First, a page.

3. To give men and women a forum to discuss gender-related issues in a non-confrontational way, consider starting an ERG if you don’t already have one. Just remember there is an evolution process for such groups and that you don’t need 100 percent attendance all the time. Even if no one shows, that’s okay—that just gave you information on what doesn’t resonate. Also keep in mind that if you only hold the meetings during lunch, you may be sending a message that they aren’t important enough to be held during other business hours.
  4. Most often, when men ask women to take notes, interrupt women, or say something they think is protective of women (but that women find demeaning), these men don’t realize what they’re doing and may think they’re doing the right thing. There are ways to raise these issues in a nice way—hold workshops that address male-female dynamics and office etiquette as part of professional development and assign tasks like note-taking on a rotating basis.

Women and companies can help prepare the next generation for leadership roles.

  1. Many female CEOs got their start in STEM subjects, business, economics, and finance-related areas. Show the younger generations female role models, especially in these fields. One entertainment company pairs women in tech roles with girls around the world to talk about their jobs, and employees at an investment bank talk to girls in high school so the students can see themselves in such roles.
  2. One chemical company has created programs to engage students in STEM-related subjects. Rising high-school seniors can apply for its Science Academy program, which is done in conjunction with a nearby university. Students stay in the dorms for two weeks while they take classes and create a product that helps solve a business problem. At the end, they give a presentation. Several graduates eventually landed jobs with the company. The company also hosts a tech academy for middle and high school students—one fourth of which are girls—and science labs for kids as part of a partnership with a local science center and museum.

To make sure you have an inclusive culture, consider measuring inclusion.

  1. Inclusion exists in the workplace in these places:

Inside people—one’s perception of being seen and heard as well as one’s ability to feel valued, a sense of belonging, and psychologically safe

Between people—having positive interactions with colleagues and one’s immediate team and manager

Outside people—this includes how the organization works, including culture, formal policies, work processes, decision making, and who has access to whom

  1. Inclusion is much harder to measure than diversity and people frequently mix the two up, especially in survey questions about measuring headcount. You can’t learn about inclusion simply by looking at the numbers—you have to use several measurement methods and ask a lot of specific questions to gage the level of inclusion. It’s helpful for your diversity and inclusion team to have strong ties to the human capital analytics team and its data.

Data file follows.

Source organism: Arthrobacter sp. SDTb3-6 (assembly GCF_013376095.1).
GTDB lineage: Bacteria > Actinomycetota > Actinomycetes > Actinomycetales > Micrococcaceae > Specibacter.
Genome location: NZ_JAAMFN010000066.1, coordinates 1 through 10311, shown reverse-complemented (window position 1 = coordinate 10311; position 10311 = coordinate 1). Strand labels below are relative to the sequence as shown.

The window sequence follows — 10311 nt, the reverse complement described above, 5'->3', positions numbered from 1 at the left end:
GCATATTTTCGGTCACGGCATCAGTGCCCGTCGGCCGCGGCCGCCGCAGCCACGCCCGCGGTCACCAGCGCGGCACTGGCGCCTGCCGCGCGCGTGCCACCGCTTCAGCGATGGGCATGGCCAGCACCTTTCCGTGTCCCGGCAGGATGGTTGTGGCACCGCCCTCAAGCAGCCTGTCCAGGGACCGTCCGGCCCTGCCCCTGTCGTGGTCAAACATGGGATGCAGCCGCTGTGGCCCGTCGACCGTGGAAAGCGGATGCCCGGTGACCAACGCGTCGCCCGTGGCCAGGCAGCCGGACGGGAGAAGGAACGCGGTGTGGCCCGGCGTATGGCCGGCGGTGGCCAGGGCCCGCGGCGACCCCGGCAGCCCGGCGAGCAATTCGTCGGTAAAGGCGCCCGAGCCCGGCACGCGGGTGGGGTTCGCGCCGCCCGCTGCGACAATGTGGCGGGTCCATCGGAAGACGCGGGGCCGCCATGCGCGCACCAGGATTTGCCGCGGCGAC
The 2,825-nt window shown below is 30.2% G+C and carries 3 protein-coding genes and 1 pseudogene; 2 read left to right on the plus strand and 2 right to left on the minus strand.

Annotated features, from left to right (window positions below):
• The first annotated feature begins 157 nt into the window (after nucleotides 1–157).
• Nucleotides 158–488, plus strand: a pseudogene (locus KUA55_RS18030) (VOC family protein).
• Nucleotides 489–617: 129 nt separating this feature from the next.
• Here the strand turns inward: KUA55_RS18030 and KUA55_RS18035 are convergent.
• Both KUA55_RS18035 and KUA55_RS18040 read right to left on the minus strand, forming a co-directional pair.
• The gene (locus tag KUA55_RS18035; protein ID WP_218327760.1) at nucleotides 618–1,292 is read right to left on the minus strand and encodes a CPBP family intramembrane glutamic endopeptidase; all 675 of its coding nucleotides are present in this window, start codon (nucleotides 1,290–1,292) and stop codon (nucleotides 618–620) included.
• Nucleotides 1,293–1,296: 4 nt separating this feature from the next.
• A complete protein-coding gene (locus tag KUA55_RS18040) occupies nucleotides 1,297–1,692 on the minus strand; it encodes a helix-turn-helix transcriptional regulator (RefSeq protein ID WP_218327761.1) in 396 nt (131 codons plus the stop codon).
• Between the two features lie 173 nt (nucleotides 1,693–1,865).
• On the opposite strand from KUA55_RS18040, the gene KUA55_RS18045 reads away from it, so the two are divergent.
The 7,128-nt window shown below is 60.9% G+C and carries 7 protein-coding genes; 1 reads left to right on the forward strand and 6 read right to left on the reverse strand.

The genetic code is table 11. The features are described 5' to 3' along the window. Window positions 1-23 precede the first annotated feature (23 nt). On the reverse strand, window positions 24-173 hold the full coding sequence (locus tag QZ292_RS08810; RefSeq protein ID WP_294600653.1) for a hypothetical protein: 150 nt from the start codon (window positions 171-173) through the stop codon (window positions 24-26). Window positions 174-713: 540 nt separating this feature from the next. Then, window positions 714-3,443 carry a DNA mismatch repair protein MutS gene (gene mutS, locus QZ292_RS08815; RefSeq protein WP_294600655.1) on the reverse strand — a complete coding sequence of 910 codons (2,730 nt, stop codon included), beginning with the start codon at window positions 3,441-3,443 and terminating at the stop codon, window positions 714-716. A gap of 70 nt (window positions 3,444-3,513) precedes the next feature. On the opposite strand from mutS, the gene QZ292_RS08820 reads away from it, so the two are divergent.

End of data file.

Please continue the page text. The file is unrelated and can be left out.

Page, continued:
2. A combination of these measurement methods will provide the most robust information:

Qualitative: This includes focus groups, employee interviews, and employee resource groups. Ask them how included they feel, what their experiences have been, what factors they think contribute to inclusiveness, what specific behaviors helped them feel included, and what behaviors make them feel psychologically safe.

Quantitative: This includes surveys that ask questions about inclusion inside (e.g. “I am comfortable being myself at work.”); inclusion between people (e.g., “My leader creates an environment where I feel comfortable expressing my ideas and views.”); and inclusion outside (e.g., “My company gives equal access to learning and development opportunities.”). Use a scale of one to five for such statements.

Data collection and analysis: Do this by: 1) HR data analysis: Determine the number of men and women entering, leaving, and being promoted within the organization by level and look for “choke points” (more promotions going to men than women at a certain level or more women than men leaving the organization at a certain level), so you can determine where to intervene. Most of this information should already be available through the organization’s human resources information system database. 2) Organizational network analysis: Analyze email headers (but not content) to see who interacts with whom—e.g., men may have stronger ties with senior executives than women, indicating that the organization needs to offer women more opportunities to interact with higher levels of management.

Companies are realizing the value in sharing their HR and gender equality data.

  1. One financial services and media company has built a gender equality index to standardize reporting of gender-related data. It tracks—by company—the number of women on a company’s board, the percentage of women in pipeline roles for senior leadership positions, the percentage of women promoted, gender pay-gap metrics, and whether policies that contribute to an inclusive culture such as paid parental leave are in place, among other information. Companies share the data voluntarily.